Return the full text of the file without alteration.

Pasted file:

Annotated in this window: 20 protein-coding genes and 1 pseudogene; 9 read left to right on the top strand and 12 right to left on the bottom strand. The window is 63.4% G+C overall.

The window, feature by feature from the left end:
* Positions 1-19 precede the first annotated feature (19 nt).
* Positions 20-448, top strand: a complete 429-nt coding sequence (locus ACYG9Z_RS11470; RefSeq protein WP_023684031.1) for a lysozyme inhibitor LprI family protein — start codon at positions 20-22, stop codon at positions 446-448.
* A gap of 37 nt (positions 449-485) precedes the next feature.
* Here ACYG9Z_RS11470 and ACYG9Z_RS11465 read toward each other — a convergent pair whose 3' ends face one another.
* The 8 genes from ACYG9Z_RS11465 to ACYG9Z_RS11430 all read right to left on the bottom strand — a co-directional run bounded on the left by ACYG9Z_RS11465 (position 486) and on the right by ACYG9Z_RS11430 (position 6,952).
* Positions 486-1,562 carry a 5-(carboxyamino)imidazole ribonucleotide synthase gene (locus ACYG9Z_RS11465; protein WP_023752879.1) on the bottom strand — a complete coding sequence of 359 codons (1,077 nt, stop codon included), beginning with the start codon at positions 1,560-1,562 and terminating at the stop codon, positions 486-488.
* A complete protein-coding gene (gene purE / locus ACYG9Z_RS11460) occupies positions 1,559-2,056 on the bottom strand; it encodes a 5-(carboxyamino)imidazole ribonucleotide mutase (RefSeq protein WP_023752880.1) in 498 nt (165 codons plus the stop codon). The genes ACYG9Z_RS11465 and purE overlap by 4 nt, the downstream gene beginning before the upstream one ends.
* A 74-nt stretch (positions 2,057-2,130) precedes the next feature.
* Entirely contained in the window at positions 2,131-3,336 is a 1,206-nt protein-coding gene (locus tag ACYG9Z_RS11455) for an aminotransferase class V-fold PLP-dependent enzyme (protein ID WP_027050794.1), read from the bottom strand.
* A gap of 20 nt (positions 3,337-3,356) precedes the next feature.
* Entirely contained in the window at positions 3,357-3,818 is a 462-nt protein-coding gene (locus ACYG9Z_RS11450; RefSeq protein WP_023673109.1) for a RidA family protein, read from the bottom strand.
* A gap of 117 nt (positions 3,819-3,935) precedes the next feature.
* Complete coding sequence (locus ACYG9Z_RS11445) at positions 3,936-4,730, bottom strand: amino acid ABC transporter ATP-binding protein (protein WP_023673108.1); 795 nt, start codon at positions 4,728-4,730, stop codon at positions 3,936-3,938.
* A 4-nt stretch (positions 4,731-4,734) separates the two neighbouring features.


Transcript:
Annotated in this window: 20 protein-coding genes and 1 pseudogene; 9 read left to right on the top strand and 12 right to left on the bottom strand. The window is 63.4% G+C overall.

The window, feature by feature from the left end:
* Positions 1-19 precede the first annotated feature (19 nt).
* Positions 20-448, top strand: a complete 429-nt coding sequence (locus ACYG9Z_RS11470; RefSeq protein WP_023684031.1) for a lysozyme inhibitor LprI family protein — start codon at positions 20-22, stop codon at positions 446-448.
* A gap of 37 nt (positions 449-485) precedes the next feature.
* Here ACYG9Z_RS11470 and ACYG9Z_RS11465 read toward each other — a convergent pair whose 3' ends face one another.
* The 8 genes from ACYG9Z_RS11465 to ACYG9Z_RS11430 all read right to left on the bottom strand — a co-directional run bounded on the left by ACYG9Z_RS11465 (position 486) and on the right by ACYG9Z_RS11430 (position 6,952).
* Positions 486-1,562 carry a 5-(carboxyamino)imidazole ribonucleotide synthase gene (locus ACYG9Z_RS11465; protein WP_023752879.1) on the bottom strand — a complete coding sequence of 359 codons (1,077 nt, stop codon included), beginning with the start codon at positions 1,560-1,562 and terminating at the stop codon, positions 486-488.
* A complete protein-coding gene (gene purE / locus ACYG9Z_RS11460) occupies positions 1,559-2,056 on the bottom strand; it encodes a 5-(carboxyamino)imidazole ribonucleotide mutase (RefSeq protein WP_023752880.1) in 498 nt (165 codons plus the stop codon). The genes ACYG9Z_RS11465 and purE overlap by 4 nt, the downstream gene beginning before the upstream one ends.
* A 74-nt stretch (positions 2,057-2,130) precedes the next feature.
* Entirely contained in the window at positions 2,131-3,336 is a 1,206-nt protein-coding gene (locus tag ACYG9Z_RS11455) for an aminotransferase class V-fold PLP-dependent enzyme (protein ID WP_027050794.1), read from the bottom strand.
* A gap of 20 nt (positions 3,337-3,356) precedes the next feature.
* Entirely contained in the window at positions 3,357-3,818 is a 462-nt protein-coding gene (locus ACYG9Z_RS11450; RefSeq protein WP_023673109.1) for a RidA family protein, read from the bottom strand.
* A gap of 117 nt (positions 3,819-3,935) precedes the next feature.
* Complete coding sequence (locus ACYG9Z_RS11445) at positions 3,936-4,730, bottom strand: amino acid ABC transporter ATP-binding protein (protein WP_023673108.1); 795 nt, start codon at positions 4,728-4,730, stop codon at positions 3,936-3,938.
* A 4-nt stretch (positions 4,731-4,734) separates the two neighbouring features.